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[rahyf] /raɪf/
of common or frequent occurrence; prevalent; in widespread existence, activity, or use:
Crime is rife in the slum areas of our cities.
current in speech or report:
Rumors are rife that the government is in financial difficulty.
abundant, plentiful, or numerous.
abounding (usually followed by with).
Origin of rife
before 1150; Middle English; Old English rīfe; cognate with Middle Dutch rijf abundant, Old Norse rīfr
Related forms
rifely, adverb
rifeness, noun
overrife, adjective
unrife, adjective
Can be confused
rife, ripe (see synonym study at ripe)
3. plenteous, multitudinous; teeming, swarming.
3. scarce. Unabridged
Based on the Random House Dictionary, © Random House, Inc. 2018.
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Examples from the Web for rife
Contemporary Examples
Historical Examples
  • Speculation was rife as to who would inherit the estate which he left behind him.

    Brave and Bold Horatio Alger
  • Such symptoms, when a disease of the kind is rife, are usually the signs of sickening.

    Little Dorrit Charles Dickens
  • So this is the little maid of whom wonderful rumours are so rife?

    The Scapegoat Hall Caine
  • Assassinations and pillage are too rife to make absence easy.

  • The speculations which once would have been rife enough, were now silent.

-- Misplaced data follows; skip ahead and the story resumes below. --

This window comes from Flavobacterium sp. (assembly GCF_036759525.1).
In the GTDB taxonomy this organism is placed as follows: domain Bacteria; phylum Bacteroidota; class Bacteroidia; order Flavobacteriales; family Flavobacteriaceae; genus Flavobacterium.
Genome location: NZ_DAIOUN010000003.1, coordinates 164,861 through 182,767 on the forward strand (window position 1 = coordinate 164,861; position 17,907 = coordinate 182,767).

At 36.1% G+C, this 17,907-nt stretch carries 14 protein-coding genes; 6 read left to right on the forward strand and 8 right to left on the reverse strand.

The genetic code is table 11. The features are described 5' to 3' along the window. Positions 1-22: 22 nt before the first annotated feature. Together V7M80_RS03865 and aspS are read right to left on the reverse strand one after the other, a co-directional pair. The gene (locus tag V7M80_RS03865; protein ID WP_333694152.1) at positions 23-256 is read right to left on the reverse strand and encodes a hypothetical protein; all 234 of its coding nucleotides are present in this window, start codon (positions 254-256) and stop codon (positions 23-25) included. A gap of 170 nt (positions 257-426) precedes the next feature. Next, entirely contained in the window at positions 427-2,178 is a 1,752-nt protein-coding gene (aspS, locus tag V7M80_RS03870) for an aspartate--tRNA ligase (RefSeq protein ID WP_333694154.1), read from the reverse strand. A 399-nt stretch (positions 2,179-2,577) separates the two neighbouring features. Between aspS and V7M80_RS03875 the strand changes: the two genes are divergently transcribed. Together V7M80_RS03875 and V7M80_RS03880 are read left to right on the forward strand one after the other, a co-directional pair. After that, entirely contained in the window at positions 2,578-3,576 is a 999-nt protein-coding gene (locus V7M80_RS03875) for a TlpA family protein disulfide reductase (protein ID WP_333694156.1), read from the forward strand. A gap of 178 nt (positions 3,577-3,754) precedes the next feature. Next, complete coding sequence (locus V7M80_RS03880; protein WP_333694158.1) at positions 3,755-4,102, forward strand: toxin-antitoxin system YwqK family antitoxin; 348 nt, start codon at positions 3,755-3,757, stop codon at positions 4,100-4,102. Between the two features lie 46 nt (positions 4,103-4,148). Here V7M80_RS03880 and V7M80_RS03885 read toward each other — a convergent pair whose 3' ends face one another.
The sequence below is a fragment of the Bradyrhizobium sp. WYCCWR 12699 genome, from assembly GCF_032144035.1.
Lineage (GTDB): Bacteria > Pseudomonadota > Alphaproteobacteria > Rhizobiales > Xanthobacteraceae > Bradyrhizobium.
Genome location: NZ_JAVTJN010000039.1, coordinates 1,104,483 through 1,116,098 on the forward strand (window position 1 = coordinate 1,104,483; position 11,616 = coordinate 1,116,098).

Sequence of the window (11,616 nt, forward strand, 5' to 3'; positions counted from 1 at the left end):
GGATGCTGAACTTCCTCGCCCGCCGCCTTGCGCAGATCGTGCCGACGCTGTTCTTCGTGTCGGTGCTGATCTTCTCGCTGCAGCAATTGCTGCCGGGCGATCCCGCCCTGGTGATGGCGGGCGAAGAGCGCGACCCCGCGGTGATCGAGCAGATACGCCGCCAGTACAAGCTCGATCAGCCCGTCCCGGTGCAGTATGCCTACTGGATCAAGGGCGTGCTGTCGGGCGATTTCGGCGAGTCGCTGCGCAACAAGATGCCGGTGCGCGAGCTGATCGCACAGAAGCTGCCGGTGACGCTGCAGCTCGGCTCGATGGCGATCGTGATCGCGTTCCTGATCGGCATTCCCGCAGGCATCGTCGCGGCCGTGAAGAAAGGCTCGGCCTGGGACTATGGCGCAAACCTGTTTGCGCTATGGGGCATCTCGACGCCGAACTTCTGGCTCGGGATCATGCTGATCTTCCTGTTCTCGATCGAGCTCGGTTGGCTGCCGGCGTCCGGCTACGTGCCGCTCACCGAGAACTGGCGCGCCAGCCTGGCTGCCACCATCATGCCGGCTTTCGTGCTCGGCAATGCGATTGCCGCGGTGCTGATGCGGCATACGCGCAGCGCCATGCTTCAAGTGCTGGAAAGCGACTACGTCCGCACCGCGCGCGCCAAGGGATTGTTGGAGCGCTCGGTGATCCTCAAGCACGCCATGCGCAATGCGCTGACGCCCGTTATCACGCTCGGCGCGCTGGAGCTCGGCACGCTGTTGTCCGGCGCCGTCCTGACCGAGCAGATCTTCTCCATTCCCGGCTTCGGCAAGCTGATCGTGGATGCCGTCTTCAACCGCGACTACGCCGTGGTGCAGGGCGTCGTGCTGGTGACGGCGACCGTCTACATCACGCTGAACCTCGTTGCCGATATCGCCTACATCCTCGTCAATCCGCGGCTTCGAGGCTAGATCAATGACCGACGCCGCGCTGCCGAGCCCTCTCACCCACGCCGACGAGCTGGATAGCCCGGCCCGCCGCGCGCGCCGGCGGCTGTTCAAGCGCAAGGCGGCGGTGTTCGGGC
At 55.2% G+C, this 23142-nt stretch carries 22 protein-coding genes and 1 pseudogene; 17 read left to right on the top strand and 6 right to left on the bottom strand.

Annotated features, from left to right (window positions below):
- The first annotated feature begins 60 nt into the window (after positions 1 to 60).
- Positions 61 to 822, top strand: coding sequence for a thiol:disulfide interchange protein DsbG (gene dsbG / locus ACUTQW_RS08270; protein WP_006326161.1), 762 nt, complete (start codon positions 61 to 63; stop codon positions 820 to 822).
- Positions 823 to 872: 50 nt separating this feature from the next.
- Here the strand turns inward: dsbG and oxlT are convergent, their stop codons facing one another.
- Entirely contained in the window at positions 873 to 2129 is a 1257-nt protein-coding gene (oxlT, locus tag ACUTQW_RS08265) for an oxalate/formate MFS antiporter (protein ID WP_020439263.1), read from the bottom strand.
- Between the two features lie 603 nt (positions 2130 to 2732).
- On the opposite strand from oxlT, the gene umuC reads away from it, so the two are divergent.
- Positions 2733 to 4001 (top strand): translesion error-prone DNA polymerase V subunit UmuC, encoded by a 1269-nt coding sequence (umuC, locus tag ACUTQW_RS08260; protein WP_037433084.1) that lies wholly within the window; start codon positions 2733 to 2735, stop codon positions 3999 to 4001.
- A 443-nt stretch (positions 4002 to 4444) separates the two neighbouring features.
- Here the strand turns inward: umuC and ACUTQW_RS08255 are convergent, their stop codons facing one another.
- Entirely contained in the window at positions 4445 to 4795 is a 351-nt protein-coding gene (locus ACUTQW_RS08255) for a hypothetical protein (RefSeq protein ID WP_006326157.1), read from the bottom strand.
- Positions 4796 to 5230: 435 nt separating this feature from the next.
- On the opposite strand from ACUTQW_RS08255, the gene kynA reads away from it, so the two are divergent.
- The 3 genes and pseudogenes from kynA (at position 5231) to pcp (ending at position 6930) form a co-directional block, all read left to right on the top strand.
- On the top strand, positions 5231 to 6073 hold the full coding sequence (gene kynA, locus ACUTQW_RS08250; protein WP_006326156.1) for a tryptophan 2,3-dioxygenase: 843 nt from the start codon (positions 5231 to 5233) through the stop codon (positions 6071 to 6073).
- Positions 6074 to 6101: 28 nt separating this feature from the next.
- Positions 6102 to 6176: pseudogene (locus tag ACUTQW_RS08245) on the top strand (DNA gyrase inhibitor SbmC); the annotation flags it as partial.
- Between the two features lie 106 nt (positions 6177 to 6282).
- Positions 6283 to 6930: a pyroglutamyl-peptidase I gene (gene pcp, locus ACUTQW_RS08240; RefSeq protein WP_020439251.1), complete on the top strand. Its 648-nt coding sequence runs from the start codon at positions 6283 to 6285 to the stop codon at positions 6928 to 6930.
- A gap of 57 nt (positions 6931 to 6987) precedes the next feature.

St. Patrick's Eve Charles James Lever
British Dictionary definitions for rife


adjective (postpositive)
of widespread occurrence; prevalent or current: rumour was rife in the village
very plentiful; abundant
(foll by with) abounding (in): a land rife with poverty
Derived Forms
rifely, adverb
rifeness, noun
Word Origin
Old English rīfe; related to Old Norse rīfr generous, Middle Dutch rīve
Collins English Dictionary - Complete & Unabridged 2012 Digital Edition
© William Collins Sons & Co. Ltd. 1979, 1986 © HarperCollins
Publishers 1998, 2000, 2003, 2005, 2006, 2007, 2009, 2012
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Word Origin and History for rife

Old English rife "abundant, common, prevalent," from Proto-Germanic *rif- (cf. Old Norse rifr, Swedish river, Norwegian riv, Middle Dutch riif, Middle Low German rive "abundant, generous"), said to be from PIE root *rei- "to scratch, tear, cut" "The prevalence of the word in early southern texts is in favour of its being native in English, rather than an adoption from Scandinavian." [OED]

Online Etymology Dictionary, © 2010 Douglas Harper
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